United States Supreme Court Decisions: 2012 – 2013 Term

Opinions of the Court

RYAN v. SCHAD, No. 12-1084

Cert. granted and decided June 24, 2013 (per curiam)

The Supreme Court granted the state’s petition for certiorari in this Arizona capital case, and held that the Ninth Circuit abused its discretion by failing to issue its mandate in accordance with Federal Rule of Appellate Procedure 41(d)(2)(D). Pursuant to that rule, “‘[t]he court of appeals must issue the mandate immediately when a copy of a Supreme Court order denying the petition for writ of certiorari is filed.” (emphasis by the Court). In this case, however, the Supreme Court’s final denial of a request for review of the Ninth Circuit’s decision denying habeas relief coincided with Schad’s filing of a request that the Ninth Circuit stay its mandate “in light of a pending Ninth Circuit en banc case addressing the interaction between Pinholster and Martinez.” In response to that request, the Ninth Circuit declined to grant the stay Schad sought, but instead “decided sua sponte to construe [the] motion ‘as a motion to reconsider our prior denial of his Motion to Vacate Judgment and Remand in light of Martinez,’ which the [Ninth Circuit] had denied on July 27, 2012.” After additional briefing, the Ninth Circuit remanded the case for further proceedings in light of Martinez v. Ryan, 566 U.S. 1 (2012).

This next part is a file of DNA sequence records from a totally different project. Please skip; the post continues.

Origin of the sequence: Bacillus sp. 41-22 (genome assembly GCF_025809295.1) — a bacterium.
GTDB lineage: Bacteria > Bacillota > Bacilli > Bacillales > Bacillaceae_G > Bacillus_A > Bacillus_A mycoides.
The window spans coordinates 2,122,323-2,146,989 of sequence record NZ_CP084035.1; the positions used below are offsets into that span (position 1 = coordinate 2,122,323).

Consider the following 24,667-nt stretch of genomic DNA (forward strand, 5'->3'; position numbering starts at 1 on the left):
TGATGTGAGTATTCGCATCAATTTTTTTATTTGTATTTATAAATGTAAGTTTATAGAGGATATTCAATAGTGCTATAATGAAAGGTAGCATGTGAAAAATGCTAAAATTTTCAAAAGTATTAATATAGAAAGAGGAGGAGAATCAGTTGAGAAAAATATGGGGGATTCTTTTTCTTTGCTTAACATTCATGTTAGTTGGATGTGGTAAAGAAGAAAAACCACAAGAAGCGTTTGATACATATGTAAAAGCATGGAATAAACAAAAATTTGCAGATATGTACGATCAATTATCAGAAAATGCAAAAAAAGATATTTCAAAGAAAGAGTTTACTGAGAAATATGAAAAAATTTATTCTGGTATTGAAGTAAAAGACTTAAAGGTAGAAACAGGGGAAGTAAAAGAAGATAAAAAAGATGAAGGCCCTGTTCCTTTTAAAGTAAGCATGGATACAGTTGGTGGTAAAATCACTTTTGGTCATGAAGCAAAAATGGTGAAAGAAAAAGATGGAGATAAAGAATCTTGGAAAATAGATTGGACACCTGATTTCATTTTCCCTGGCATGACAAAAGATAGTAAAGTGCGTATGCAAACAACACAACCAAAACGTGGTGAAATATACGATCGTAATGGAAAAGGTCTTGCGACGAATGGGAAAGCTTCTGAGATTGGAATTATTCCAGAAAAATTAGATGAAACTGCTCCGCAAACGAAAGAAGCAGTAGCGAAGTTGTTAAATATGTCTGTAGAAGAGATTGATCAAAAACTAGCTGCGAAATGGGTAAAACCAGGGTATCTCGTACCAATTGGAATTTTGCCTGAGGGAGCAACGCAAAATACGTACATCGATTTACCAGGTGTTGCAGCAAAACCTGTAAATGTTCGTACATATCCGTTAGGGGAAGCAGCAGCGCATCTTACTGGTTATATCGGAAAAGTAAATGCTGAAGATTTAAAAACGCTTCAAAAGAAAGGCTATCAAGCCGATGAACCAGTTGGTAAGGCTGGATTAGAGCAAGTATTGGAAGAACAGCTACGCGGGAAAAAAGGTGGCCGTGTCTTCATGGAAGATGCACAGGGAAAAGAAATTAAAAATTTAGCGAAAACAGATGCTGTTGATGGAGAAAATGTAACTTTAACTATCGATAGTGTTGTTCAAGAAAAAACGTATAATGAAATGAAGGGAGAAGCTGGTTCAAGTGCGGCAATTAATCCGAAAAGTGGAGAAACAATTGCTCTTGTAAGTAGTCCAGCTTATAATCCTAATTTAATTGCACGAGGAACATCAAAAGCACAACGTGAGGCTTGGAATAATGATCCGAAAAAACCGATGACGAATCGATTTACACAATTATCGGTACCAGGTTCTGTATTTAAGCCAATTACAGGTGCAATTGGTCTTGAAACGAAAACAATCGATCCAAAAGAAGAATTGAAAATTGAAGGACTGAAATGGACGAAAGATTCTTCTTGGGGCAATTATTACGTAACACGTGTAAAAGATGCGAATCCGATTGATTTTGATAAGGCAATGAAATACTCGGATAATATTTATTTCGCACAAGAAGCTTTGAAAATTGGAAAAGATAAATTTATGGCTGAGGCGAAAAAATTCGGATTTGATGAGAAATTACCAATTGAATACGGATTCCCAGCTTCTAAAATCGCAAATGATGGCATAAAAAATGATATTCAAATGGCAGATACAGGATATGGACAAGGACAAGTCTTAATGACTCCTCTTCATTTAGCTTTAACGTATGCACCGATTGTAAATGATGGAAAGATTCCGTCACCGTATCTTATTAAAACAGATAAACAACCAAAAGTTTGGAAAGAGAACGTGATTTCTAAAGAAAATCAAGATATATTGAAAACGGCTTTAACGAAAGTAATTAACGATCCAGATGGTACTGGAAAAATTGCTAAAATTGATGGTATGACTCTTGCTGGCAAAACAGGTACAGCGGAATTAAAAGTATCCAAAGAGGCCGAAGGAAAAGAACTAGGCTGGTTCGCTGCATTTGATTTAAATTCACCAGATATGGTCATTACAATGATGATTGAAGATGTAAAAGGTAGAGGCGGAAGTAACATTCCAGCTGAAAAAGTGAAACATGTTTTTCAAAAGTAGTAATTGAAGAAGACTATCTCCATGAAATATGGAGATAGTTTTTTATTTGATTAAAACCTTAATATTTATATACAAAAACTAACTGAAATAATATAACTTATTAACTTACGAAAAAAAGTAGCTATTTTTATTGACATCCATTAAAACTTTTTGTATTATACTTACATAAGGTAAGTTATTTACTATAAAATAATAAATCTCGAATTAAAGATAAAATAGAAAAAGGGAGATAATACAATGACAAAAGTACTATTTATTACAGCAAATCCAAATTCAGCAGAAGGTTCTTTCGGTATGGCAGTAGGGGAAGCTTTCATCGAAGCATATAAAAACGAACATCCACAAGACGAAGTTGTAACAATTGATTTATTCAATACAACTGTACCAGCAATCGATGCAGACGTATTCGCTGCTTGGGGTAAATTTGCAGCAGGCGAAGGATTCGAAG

Relying on Bell v. Thompson, 545 U.S. 794 (2005), and Calderon v. Thompson, 523 U.S. 538 (1998), the Supreme Court emphasized the finality, comity and federalism concerns reflected in a court of appeals’ obligation to issue its mandate upon the conclusion of habeas review of a state court judgment. Without deciding the existence or scope of any exceptions to that obligation, the Court observed that, “[e]ven assuming a court of appeals has authority to [deviate from the mandate requirement], it abuses its discretion when it refuses to issue the mandate once the Supreme Court has acted on the petition, unless extraordinary circumstances justify that action.” (quoting K. Weyble & J. Blume, New Habeas Developments, July 1, 2013).

TREVINO v. THALER, No. 11-10189

Cert. granted October 29, 2012
Argument Feb. 25, 2013
Decided May 28, 2013

On October 29, 2012, the U.S. Supreme Court agreed to hear a death penalty case from Texas to determine whether inmates there can raise claims of inadequate trial representation in federal court if they were effectively prevented from raising such a claim in their state appeal by the further failure of their appellate lawyers. Lower courts considering this issue have held that an earlier Supreme Court ruling, Martinez v. Ryan (2012), which provided such a right in an Arizona case, does not apply in Texas because defendants have multiple opportunities to claim their lawyers failed them. Carlos Trevino’s current lawyers argue that there was a great deal of mitigating evidence that the trial lawyers failed to find and present at trial.